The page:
The theory usually advanced to-day is that the gospel story was a product of the reverent and practically unconscious invention of the early church. To the simple story of Jesus, as originally told by the apostles, constant additions were made by ignorant, enthusiastic, imaginative Christians of the first century. Because they accepted him as Messiah, they believed he must in all respects have fulfilled the Messianic prophecies, and performed the mighty works expected of a Messiah. Because he was the hero of their faith, they gave to him the legendary greatness which increasingly gathers about a hero. Around his head they placed a halo of miracles; in his lips they put discourses of supernatural self-assertion and wisdom. It was not done deliberately and with intent to deceive; they honestly believed all that they delighted to proclaim-it was the self-deception of love.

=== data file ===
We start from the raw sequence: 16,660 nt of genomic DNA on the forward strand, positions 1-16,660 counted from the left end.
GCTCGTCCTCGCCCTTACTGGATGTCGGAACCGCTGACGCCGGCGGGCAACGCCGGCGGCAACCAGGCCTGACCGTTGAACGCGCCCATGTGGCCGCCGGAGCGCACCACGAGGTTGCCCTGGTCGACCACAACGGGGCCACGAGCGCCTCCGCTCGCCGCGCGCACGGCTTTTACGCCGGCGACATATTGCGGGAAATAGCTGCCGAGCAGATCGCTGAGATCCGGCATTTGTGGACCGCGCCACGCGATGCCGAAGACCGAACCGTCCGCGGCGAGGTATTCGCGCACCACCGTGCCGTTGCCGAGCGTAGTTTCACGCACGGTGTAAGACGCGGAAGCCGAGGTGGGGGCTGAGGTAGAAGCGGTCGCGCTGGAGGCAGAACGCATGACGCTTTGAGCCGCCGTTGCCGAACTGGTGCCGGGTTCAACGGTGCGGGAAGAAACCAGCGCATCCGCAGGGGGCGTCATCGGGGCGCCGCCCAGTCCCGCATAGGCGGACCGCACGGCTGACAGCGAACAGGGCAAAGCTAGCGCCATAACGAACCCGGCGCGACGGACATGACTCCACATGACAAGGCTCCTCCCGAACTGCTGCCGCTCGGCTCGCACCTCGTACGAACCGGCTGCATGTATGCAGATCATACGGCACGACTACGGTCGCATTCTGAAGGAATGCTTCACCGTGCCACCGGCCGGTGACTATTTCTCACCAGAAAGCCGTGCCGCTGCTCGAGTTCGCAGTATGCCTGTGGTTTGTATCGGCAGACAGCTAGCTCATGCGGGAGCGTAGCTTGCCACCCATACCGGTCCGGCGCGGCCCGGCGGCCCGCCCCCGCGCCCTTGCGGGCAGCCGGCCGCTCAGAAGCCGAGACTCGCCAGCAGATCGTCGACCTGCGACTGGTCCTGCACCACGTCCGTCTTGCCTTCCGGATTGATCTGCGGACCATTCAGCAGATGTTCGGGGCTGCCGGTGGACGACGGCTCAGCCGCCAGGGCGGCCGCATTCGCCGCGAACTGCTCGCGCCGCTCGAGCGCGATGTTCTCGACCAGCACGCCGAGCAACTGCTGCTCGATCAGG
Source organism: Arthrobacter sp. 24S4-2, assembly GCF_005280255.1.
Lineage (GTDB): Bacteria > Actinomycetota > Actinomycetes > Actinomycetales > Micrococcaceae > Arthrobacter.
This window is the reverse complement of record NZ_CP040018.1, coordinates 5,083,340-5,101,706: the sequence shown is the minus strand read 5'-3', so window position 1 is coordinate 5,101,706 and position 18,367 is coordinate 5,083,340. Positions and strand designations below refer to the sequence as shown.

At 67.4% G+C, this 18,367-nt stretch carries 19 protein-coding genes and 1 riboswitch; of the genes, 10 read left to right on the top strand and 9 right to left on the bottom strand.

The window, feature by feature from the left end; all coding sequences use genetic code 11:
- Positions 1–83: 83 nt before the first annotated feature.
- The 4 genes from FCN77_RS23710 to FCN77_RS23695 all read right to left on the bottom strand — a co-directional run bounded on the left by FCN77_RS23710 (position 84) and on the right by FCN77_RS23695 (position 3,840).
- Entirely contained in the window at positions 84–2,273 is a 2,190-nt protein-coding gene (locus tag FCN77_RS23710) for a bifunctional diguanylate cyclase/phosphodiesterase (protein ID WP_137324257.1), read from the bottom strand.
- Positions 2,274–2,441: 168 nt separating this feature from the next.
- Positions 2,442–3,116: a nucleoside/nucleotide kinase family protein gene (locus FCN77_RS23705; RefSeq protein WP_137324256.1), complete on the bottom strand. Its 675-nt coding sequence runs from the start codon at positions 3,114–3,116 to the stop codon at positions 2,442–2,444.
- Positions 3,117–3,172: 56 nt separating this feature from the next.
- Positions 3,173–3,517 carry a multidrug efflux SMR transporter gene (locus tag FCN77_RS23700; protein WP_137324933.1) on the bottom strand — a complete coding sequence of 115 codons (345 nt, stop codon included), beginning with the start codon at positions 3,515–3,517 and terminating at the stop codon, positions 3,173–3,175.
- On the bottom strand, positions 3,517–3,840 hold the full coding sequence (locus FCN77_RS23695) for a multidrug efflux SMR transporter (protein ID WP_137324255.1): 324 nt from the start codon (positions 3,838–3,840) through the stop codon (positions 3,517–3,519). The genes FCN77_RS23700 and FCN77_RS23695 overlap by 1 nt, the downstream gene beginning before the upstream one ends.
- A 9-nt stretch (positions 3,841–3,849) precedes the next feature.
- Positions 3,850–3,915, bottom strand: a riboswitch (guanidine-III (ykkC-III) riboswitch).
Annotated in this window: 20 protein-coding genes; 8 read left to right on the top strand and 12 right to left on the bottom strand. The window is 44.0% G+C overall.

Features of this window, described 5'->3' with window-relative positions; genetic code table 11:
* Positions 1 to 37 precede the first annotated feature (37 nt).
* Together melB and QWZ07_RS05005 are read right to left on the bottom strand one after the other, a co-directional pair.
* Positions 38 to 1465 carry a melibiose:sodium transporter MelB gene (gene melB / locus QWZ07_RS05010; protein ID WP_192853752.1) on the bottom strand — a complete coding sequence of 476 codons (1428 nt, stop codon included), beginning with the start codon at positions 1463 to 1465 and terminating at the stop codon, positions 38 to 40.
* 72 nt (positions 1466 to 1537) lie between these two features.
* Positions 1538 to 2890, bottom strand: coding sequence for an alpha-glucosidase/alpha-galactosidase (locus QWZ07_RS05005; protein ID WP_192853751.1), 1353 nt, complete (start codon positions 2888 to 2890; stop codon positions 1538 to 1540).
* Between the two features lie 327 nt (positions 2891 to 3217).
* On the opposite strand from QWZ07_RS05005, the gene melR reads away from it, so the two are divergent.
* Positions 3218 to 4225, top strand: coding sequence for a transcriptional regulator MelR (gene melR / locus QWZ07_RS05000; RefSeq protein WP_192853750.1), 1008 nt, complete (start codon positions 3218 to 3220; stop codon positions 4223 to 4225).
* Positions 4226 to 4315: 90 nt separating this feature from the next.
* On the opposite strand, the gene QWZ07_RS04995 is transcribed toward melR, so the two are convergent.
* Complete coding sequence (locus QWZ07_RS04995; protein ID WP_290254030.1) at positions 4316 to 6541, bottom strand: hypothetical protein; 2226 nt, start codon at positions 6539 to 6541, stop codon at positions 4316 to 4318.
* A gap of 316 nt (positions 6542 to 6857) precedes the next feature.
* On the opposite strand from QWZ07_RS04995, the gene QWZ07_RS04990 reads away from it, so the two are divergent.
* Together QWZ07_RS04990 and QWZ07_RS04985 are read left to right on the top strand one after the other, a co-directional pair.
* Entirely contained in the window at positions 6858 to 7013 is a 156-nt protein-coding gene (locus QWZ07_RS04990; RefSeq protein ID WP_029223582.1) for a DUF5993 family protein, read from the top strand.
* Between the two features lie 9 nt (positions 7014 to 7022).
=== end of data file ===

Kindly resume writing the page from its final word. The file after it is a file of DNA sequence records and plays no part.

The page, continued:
Against this theory we may bring the objection that so long as the apostles and other companions of Jesus were alive, they would be witnesses to the real facts, and hindrances to the growth of fiction. Indeed, Strauss and the other framers of the theory started with the supposition that the gospels were written well on in the second century, and set forth the thought of the church about Jesus a hundred years after his death. But, as we have seen, it is agreed to-day that certainly three of our gospels were written in the first centuryand at least one of them as early as the middle of the first century-before the original witnesses had passed away, and when there had been little time for the development of myths and legends. Nevertheless, we must remember that among an ignorant, enthusiastic body of followers, myths and legends do develop quickly and persist most stubbornly. The lives of saints and founders of sects—heathen or Christian, ancient, mediæval or modern-are usually embellished with details that will not endure historical criticism. And the mere fact that these lives were written by immediate disciples does not guarantee their accuracy. Accordingly, in considering the trustworthiness of the gospels, it is not enough to show that we have them in their original form, that their date is in the first century, and that their sources are the recollections of the apostles. We must also consider the qualifications of the apostles as witnesses, and the character of the story they tell.